Patrick Smith, Bishop Peter Smith’s father, stands behind South Africa’s first black president, Nelson Mandela, at the finish of the Comrades Marathon in the late 1990s. “One of Mandela’s security men obliged my dad and took the shot,” said Bishop Smith. The bishop’s parents had a deep understanding of their country’s political and social issues. (Courtesy Bishop Peter Smith)
Patrick Smith, Bishop Peter Smith’s father, stands behind South Africa’s first black president, Nelson Mandela, at the finish of the Comrades Marathon in the late 1990s. “One of Mandela’s security men obliged my dad and took the shot,” said Bishop Smith. The bishop’s parents had a deep understanding of their country’s political and social issues. (Courtesy Bishop Peter Smith)
Years ago growing up in South Africa, a young Peter Smith went with his dad on a St. Vincent de Paul home visit to assist a family dwelling in a shack.

“I will never forget that experience,” said now-Bishop Smith, shaking his head. “And over the years it was the same for my father; he’d never forgotten it.”

What occurred that day — and his parents’ longtime work with the society — helped mold the future bishop’s views about faith, service and gratitude.

“Dad raised his six children with a deep sensitivity for those in need and the less fortunate,” said the prelate, auxiliary bishop of the Portland Archdiocese. “He often used the expression, ‘There, but for the grace of God, go I.’”

The bishop’s mother, Joicelyn Smith, was an archivist, and Patrick Smith, his father, was an attorney with the family law firm. Patrick joined St. Vincent de Paul in his early 20s and remained active in the organization for more than 60 years. His sudden death in 2012 likely was from an illness contracted while aiding refugees as a Vincentian.

His mother held a number of top leadership posts in the society and remains involved at 83 years old.

“They taught us that the Lord has blessed us, and we need to make sure that where we can, we bless others,” said Bishop Smith, recalling how the trunk of his dad’s car always was filled with a pile of fleece blankets for people who might need extra warmth.

The St. Vincent de Paul Society began operating in South Africa in 1856. Because the country does not have the kinds of social safety nets that exist in the United States, “what St. Vincent de Paul is doing there is much more basic,” Bishop Smith said. “Along with providing clothing, a lot of what they do is to bring food parcels to families. We are talking things such as flour, sugar, cornmeal.” More recently the society has been caring for refugees.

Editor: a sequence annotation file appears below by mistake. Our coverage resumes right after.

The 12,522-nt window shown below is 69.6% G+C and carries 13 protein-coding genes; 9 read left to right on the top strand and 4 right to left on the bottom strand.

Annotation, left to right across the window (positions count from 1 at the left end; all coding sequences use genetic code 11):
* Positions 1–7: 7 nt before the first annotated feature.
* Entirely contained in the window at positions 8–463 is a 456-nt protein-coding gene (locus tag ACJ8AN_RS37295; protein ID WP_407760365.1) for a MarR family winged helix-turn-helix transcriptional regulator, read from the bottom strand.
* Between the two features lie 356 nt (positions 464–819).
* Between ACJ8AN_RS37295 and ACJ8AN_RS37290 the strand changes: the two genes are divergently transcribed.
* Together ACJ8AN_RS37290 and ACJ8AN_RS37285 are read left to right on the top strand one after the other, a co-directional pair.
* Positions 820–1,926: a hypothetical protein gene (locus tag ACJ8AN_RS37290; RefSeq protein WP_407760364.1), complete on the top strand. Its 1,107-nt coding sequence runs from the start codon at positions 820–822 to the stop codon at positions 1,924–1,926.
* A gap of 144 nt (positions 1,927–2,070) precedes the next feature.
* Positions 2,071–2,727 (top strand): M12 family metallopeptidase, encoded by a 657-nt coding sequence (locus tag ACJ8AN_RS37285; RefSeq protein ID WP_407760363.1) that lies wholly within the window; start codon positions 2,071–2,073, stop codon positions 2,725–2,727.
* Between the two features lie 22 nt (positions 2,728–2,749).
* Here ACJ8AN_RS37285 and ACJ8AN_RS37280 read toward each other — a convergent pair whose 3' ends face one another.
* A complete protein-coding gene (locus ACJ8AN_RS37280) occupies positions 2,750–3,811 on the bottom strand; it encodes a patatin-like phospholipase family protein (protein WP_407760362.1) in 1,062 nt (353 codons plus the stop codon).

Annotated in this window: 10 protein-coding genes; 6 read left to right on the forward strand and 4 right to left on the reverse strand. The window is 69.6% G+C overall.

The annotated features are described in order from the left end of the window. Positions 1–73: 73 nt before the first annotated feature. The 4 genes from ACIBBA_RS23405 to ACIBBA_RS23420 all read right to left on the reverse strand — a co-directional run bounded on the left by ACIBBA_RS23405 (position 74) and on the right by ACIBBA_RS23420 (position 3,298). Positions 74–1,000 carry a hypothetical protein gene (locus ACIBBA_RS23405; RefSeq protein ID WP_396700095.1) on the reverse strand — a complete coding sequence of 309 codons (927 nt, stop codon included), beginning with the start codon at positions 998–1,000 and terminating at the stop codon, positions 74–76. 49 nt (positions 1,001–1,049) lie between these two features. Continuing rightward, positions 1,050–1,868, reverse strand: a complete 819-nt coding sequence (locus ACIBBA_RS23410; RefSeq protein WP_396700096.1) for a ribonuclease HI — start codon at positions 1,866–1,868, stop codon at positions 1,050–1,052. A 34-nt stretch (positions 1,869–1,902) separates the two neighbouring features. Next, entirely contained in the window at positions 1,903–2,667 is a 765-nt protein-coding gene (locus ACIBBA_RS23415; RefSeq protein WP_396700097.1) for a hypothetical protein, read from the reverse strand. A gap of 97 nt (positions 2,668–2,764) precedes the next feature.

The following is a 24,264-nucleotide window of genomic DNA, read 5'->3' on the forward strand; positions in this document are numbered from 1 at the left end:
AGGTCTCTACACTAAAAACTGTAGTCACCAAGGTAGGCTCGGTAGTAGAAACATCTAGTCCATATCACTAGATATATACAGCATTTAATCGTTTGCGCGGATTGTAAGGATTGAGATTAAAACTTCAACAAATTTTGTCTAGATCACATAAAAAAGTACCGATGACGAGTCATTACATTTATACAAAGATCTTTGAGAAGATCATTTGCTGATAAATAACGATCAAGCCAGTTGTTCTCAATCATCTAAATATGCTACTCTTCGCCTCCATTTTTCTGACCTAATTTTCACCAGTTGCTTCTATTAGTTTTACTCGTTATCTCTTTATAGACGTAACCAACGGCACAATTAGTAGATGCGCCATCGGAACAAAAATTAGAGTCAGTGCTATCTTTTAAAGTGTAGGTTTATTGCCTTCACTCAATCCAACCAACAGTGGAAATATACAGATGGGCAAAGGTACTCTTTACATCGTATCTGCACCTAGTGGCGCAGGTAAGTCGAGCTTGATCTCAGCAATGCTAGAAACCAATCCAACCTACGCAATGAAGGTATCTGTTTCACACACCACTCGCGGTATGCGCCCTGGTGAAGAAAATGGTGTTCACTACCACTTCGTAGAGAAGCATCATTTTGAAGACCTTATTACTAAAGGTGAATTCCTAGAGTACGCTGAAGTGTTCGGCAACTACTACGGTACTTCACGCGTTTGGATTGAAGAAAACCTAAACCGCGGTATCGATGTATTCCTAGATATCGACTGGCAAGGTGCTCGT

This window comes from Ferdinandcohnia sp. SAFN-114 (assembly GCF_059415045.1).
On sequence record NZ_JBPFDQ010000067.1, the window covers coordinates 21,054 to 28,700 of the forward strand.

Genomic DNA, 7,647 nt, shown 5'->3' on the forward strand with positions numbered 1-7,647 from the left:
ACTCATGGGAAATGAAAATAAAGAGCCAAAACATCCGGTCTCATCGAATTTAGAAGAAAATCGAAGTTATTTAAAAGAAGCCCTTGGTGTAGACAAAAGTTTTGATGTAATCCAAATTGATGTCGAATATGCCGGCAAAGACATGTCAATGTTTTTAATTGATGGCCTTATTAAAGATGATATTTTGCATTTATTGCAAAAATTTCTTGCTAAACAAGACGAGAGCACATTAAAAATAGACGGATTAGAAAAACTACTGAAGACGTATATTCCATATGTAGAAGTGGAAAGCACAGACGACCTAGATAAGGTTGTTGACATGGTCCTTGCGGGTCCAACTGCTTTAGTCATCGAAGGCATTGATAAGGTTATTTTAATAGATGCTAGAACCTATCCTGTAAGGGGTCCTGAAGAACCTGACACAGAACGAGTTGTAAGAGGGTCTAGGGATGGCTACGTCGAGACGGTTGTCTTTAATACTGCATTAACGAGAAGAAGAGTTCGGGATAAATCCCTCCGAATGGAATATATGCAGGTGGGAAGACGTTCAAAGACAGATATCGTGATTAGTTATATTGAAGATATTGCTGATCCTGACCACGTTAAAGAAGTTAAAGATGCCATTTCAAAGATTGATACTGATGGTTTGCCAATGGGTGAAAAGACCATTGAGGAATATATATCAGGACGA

Bishop Smith’s parents had a comprehensive understanding of the political and social issues in South Africa. One of their relatives was Archbishop Denis Hurley of Durban, an outspoken opponent of apartheid. To preserve people’s memories of the nation’s painful history, Joicelyn Smith established what was known as the “the struggle archives” at a local university.

Bishop Smith moved to the United States in 1983 and said he’s tried to discern how best to serve the less fortunate as both a priest and a bishop. As pastor of St. Rose Parish in Northeast Portland he was a strong supporter of the parish’s St. Vincent de Paul Society conference, and he currently is a member of the U.S. Conference of Catholic Bishops’ Subcommittee on the Church in Africa. He’s also been underwriting a woman religious who runs a day care for children orphaned by AIDS in South Africa.

“There is such a need and so many ways we can help others,” said Bishop Smith. “It’s about figuring out where God’s calling you to act.”

The bishop admits that the St. Vincent de Paul outings his dad took him on as a kid were not always his favorite activity. But the last conversation he had with his father in person before he died was about the visit neither ever forgot.

Peter, about 10 years old at the time, and his dad went out to “an extremely poor area where people lived in hovels and shacks,” the bishop recalled. “We were going to see a family, Mr. and Mrs. Clark.” It was near Christmas, and the Smiths had a variety of items to give.

The Clarks’ home was a neatly kept 12-foot-by-12-foot cinderblock space. In the corner was a kitchen unit; there was an outhouse outdoors. Mr. Clark had worked in the mines and was missing most of one leg.

“When we arrived, Mrs. Clark wanted to show us hospitality,” said the bishop. “All she had was water to offer. There was no running water, so she gave it to us from the tap outside.”

The hospitality was moving, but “what floored us was the prayer,” Bishop Smith said. “Mrs. Clark prayed, ‘Thank you, God, for the many blessings we have received and please bless the less fortunate.’

“Here are these people living in abject poverty — with a tarp for a roof — and they are thanking God for their many blessings.

“That’s the thing with St. Vincent de Paul,” he said. It can show what authentic gratitude to God looks like and “help you see the difference so many things can make.”

katies@catholicsentinel.org